Ditching our simplistic systems for categorising mental health problemsBMJ 2016; 352 doi: https://doi.org/10.1136/bmj.i1044 (Published 23 February 2016) Cite this as: BMJ 2016;352:i1044
Van Os is correct that the various categories of “psychotic” illness we find in ICD-10 (international classification of diseases, 10th revision) do not represent discrete diseases but rather describe clusters of symptoms or overlapping syndromes.1
He is also right that there is little evidence to distinguish schizophrenia (as defined in ICD-10) from the other functional psychoses, either by cause or prognosis (despite the unfortunate assertion he describes in DSM-5 (Diagnostic and Statistical Manual of Mental Disorders, fifth edition)) and that the biologist’s preoccupation with the cause of “schizophrenia” may have undermined our understanding of the causes of most serious mental illnesses.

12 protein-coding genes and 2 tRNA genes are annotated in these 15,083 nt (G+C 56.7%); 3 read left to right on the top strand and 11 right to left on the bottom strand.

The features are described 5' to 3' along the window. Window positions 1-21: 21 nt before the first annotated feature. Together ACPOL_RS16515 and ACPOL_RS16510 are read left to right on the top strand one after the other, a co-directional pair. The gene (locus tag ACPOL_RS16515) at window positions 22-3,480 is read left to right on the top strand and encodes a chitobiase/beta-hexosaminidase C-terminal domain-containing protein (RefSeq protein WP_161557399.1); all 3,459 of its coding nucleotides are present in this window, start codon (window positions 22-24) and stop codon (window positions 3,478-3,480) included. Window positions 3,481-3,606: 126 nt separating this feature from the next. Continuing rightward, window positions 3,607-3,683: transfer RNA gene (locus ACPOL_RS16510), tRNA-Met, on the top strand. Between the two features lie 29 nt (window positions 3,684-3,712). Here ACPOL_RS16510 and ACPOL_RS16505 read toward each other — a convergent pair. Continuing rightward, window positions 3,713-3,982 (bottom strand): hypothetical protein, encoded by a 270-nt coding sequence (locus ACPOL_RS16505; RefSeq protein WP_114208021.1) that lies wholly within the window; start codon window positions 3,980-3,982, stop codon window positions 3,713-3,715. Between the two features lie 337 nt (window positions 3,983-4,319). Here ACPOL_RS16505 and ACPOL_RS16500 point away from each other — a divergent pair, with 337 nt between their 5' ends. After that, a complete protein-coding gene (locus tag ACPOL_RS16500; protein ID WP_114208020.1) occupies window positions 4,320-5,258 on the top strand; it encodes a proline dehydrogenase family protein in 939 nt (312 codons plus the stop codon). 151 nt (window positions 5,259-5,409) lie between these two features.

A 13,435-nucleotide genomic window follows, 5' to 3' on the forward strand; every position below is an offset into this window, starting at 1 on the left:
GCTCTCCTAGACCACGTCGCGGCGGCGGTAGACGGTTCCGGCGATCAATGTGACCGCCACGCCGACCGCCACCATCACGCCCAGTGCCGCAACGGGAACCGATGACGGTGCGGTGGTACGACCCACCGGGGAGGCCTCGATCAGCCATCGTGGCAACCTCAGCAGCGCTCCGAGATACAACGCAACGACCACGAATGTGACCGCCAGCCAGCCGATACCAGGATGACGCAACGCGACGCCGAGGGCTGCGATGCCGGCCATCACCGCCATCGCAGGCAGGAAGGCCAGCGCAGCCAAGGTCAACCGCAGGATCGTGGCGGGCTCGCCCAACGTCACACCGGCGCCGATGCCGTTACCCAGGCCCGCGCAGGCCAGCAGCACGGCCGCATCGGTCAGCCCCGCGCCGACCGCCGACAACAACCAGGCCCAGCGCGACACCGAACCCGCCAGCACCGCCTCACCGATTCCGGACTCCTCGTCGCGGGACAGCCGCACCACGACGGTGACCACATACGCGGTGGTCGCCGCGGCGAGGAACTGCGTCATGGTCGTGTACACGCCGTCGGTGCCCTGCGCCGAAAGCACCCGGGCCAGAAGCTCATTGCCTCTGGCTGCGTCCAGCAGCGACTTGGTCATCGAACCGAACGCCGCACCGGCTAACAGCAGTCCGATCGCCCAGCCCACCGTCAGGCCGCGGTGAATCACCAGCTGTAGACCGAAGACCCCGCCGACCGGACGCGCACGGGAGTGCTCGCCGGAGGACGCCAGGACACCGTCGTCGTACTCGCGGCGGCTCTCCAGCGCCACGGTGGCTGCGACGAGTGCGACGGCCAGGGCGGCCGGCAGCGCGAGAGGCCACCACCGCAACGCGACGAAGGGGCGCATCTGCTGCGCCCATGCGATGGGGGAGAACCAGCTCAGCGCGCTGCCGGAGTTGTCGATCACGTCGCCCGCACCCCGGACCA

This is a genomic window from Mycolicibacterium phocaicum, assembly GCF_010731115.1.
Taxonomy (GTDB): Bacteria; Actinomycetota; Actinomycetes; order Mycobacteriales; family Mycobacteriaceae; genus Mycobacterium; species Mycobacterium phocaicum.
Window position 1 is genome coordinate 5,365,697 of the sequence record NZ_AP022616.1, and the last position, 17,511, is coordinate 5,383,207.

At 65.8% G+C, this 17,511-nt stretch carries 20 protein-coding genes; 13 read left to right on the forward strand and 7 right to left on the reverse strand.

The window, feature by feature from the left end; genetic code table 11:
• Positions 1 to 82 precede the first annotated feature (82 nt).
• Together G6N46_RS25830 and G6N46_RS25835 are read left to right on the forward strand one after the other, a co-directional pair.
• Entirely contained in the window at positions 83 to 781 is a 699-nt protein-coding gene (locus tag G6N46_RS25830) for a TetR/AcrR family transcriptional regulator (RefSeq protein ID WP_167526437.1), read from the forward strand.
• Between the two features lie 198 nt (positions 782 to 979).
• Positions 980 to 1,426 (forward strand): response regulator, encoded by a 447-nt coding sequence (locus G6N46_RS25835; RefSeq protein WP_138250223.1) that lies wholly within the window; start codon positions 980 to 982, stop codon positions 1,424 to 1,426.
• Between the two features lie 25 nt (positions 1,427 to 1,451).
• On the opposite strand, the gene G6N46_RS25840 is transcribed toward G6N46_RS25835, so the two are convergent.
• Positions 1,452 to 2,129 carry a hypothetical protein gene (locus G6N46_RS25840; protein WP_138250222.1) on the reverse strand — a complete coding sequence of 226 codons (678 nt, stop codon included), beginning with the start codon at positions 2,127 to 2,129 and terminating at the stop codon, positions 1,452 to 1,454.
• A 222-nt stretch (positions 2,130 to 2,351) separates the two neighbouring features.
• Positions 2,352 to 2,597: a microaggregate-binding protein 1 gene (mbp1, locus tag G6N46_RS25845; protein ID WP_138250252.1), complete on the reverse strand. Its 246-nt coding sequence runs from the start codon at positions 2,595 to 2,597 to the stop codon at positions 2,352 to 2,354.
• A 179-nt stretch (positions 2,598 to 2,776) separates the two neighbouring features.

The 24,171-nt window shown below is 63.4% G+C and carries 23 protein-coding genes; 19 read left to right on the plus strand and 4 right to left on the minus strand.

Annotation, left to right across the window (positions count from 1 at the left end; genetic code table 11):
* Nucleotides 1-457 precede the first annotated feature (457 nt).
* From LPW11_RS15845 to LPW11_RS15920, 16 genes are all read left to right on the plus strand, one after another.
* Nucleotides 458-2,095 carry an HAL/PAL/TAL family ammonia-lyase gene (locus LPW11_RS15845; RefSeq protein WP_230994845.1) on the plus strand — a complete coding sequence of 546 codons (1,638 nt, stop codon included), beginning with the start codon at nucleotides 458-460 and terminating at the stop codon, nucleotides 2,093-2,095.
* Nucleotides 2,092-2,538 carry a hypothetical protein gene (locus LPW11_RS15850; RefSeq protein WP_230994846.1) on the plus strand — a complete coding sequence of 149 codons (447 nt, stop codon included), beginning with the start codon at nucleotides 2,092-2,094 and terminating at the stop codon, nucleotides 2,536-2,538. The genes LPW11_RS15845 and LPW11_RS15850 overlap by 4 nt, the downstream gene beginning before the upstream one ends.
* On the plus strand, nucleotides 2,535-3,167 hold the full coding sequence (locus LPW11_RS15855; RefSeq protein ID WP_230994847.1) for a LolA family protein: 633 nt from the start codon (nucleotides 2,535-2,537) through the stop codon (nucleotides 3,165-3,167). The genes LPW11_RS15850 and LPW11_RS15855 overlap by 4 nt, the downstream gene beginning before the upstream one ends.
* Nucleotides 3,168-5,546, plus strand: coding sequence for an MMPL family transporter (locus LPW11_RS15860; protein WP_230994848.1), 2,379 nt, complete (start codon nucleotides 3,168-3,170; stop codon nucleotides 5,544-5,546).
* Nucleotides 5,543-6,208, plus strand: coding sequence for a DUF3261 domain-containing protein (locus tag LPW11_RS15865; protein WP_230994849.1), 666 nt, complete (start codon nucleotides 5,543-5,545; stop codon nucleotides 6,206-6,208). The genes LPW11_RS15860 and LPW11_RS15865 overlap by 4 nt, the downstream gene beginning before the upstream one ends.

However, he fails to consider that the term “psychosis” is as problematic and misleading as the category schizophrenia. A Google search of this term brings up myriad descriptions of the cardinal features of this supposed condition. Some emphasise “impaired reality testing,” others describe an impaired ability to “perceive or interpret,” while others emphasise “a radical change or disorganisation in personality.”
An examination of ICD-10 or DSM shows that some people with “personality disorders” have a radical change or disorganisation in personality, some with “eating disorders” have seriously impaired reality testing, and some with serious “depression” have impaired ability to perceive or interpret.
Just as schizophrenia cannot be properly distinguished from other psychoses, psychosis cannot be properly distinguished from other mental disorders. In my opinion the “diagnostic paradigm,” so loved by most British psychiatrists (and American drug companies), is the problem here. We need a more radical approach. We should ditch our simplistic categorical systems and focus on historical narrative; objective symptom measurement; and considered formulation of cause, prognosis, risk, and capacity. Adolf Meyer, often regarded as the father of modern psychiatry, described this approach almost 100 years ago. Pity we didn’t listen.
Competing interests: None declared.